United States District Court, E.D. Pennsylvania
D. WOLSON, J.
Samantha Schall seeks a default judgment against her former
employer Ronak Foods. As explained below, the Court will
award her a default judgment on her wrongful termination
claim but not on her claims under the Americans with
has worked “on and off” for Ronak for eight
years. (ECF No. 1 ¶ 11.) On June 14, 2018, Schall began
her most recent term of employment as a General Manager at
Ronak's Pizza Hut restaurant located at 6613 Frankford
Avenue, Philadelphia, PA 19135. (Id. ¶ 12.)
January 21, 2019, Schall suffered a serious neck injury at
work and arranged for someone to cover the rest of her shift
while she tended to her injury. (Id. ¶¶
16-17.) The next day, Schall reported back to work and filed
a claim for workers' compensation benefits. (Id.
¶ 18.) She also filed an incident report with her
supervisor, Mary Dietz. (Id.) Later that day,
January 22, 2019, Schall went to Nazareth Hospital for
treatment. (Id. ¶ 23.) The hospital physician
recommended that Schall be on bedrest for 4-6 weeks and then
return to work on light duty for ninety days until her neck
injury healed. (Id. ¶ 24.)
this hospital visit, Schall informed Dietz about the
seriousness of her injury and told Dietz that she needed an
accommodation. (Id. ¶ 25.) She asked for an
accommodation consistent with her doctor's
recommendations-a leave of absence of 4-6 weeks followed by
light duty for ninety days. (Id.) Schall provided
supporting documentation to Dietz upon request. (Id.
¶ 26.) Dietz denied Schall's requested accommodation
and instead told her that she could take one week of medical
leave only. (Id. ¶ 27.) Afraid of being fired,
Schall returned to work one week later, on February 1, 2019.
(Id. ¶ 28.) Ronak terminated her the following
day, without explanation. (Id. ¶ 30.)
April 5, 2019, Schall filed the instant lawsuit, alleging
that Ronak's conduct violates the ADA (Count I) and
constitutes wrongful discharge under Pennsylvania common law
(Count II). (ECF No. 1.) Schall served Ronak with the
Complaint on May 14, 2019, (ECF No. 3), and Ronak's
response was due by June 4, 2019. See Fed. R. Civ.
P. 12(a)(1)(A)(i) (answer due within twenty-one days of
service of summons and complaint). Ronak has not answered the
Complaint or otherwise participated in this litigation. On
June 26, 2019, the Clerk of Court entered default against
Ronak for failure to appear or otherwise defend. Thereafter,
Schall sought a default judgment against Ronak.
16, 2019, Schall filed a memorandum of law in support of her
request for entry of a default judgment against Ronak. (ECF
No. 9.) (As a technical matter, Schall never filed a formal
motion for a default judgment. However, her memorandum seeks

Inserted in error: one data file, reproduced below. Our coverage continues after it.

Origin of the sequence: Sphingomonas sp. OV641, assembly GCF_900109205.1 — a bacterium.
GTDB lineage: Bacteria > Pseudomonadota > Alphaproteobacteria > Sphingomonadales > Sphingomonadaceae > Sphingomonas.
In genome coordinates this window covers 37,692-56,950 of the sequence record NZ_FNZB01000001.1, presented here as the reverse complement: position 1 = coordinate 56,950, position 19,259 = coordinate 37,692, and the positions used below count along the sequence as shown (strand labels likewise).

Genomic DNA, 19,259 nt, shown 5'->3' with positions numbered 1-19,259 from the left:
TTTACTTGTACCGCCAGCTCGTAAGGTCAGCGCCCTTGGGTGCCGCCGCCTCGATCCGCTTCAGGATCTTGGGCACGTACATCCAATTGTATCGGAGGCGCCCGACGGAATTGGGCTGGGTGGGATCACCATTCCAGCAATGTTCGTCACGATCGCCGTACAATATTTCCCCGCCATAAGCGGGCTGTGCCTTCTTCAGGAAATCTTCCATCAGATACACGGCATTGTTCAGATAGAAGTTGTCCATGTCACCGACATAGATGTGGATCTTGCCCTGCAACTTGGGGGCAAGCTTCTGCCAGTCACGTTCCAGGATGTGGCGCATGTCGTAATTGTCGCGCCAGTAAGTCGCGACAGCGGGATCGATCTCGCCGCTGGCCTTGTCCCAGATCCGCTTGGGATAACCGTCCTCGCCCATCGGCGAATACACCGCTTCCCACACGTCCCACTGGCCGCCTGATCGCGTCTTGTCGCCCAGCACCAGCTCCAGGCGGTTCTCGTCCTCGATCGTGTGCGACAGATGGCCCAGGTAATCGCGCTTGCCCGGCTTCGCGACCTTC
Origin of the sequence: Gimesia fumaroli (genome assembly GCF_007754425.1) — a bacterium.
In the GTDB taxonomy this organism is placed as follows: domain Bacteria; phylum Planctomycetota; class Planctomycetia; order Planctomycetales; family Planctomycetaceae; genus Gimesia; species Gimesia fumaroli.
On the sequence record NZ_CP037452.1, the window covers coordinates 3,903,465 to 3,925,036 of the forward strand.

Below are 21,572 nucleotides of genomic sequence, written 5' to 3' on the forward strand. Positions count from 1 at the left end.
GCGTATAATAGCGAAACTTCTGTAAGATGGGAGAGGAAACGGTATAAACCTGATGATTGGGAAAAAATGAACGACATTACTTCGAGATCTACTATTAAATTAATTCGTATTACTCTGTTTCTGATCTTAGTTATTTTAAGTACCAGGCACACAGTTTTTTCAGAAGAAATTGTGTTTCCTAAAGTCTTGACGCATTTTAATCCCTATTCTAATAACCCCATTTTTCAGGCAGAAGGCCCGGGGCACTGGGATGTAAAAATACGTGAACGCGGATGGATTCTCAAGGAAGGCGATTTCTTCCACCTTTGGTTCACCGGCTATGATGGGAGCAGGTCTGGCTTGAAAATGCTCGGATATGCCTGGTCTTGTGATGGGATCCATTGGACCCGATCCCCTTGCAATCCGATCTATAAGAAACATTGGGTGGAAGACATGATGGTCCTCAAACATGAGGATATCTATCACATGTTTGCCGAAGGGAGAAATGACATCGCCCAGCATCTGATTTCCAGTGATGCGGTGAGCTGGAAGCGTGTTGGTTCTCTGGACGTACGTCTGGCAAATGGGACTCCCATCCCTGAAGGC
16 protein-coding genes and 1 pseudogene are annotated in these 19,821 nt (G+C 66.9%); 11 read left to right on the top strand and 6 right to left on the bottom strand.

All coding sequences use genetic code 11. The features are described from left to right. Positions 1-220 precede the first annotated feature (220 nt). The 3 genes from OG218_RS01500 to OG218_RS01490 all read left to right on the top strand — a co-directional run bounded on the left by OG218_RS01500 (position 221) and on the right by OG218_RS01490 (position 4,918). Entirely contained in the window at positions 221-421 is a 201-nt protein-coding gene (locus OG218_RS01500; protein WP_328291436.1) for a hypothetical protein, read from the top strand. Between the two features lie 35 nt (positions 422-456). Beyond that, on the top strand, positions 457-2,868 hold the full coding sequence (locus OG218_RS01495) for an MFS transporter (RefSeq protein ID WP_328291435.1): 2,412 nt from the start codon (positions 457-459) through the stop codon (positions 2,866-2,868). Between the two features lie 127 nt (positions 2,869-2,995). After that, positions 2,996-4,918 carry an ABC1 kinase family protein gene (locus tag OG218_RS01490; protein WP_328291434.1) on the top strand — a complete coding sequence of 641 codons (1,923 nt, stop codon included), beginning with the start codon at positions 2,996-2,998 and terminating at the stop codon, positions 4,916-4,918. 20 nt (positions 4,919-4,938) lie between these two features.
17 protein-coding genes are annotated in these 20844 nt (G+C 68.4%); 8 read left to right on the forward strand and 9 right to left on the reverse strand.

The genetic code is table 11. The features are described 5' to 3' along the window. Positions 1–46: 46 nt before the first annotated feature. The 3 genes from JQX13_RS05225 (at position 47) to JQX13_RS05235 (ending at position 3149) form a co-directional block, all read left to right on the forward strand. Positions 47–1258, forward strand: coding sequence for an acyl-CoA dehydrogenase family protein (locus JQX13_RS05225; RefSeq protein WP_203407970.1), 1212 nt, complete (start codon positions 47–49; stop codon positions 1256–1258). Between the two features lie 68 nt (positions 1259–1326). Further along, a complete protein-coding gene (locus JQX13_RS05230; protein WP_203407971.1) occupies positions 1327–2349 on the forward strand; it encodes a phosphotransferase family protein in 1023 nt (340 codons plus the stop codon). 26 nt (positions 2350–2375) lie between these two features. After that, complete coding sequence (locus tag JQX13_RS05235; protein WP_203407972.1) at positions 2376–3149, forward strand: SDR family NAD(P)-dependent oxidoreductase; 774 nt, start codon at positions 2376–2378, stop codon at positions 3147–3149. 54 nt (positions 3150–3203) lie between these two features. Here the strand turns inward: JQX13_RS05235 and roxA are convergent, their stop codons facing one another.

damages on the claims set forth in her Complaint, and the
Court will construe her memorandum as a motion for a default
judgment pursuant to Fed.R.Civ.P. 7(b), 55(b)(2).) Ronak has
not responded to the motion, which is ripe for disposition.
defendant has failed to plead or otherwise defend in an
action, and the Clerk of Court has entered a default, the
plaintiff may seek a default judgment. In cases where a
plaintiff's claim is not for a sum certain, the plaintiff
must seek a default judgment from the Court. Fed.R.Civ.P.
55(b)(2). “[E]ven where a default is entered, the
plaintiff is not automatically entitled to the damages she
originally demanded.” Harris v. Bennett, 746
Fed. App'x 91, 93 (3d Cir. 2018) (citation omitted). Once
a default has been entered, “the factual allegations of
the complaint, except those relating to the amount of
damages, will be taken as true.” Comdyne I, Inc. v.
Corbin, 908 F.2d 1142, 1149 (3d Cir. 1990) (quotation
omitted). However, “[b]efore granting default judgment,
a district court may consider whether ‘the unchallenged
facts constitute a legitimate cause of action, since a party
in default does not admit mere conclusions of
law.'” J&J Sports Prods., Inc. v.
Ramsey, 757 Fed.Appx. 93, 95 (3d Cir. 2018) (quotation
omitted). Likewise, “the plaintiff must prove that
[she] is entitled to the damages sought.” Polidoro
v. Saluti, 675 Fed. App'x 189, 190 (3d Cir. 2017)
court determines that a plaintiff is entitled to relief,
“[t]hree factors control whether a default judgment
should be granted: (1) prejudice to the plaintiff if default
is denied; (2) whether the defendant appears to have a
litigable defense; and (3) whether defendant's delay is
due to culpable conduct.” Abulkhair v. Office of
Attorney Ethics, 753 Fed. App'x 132, 134 (3d Cir.
2018) (quoting Chamberlain v. Giampapa, 210 F.3d
154, 164 (3d Cir. 2000)).
Schall's Entitlement To A Default Judgment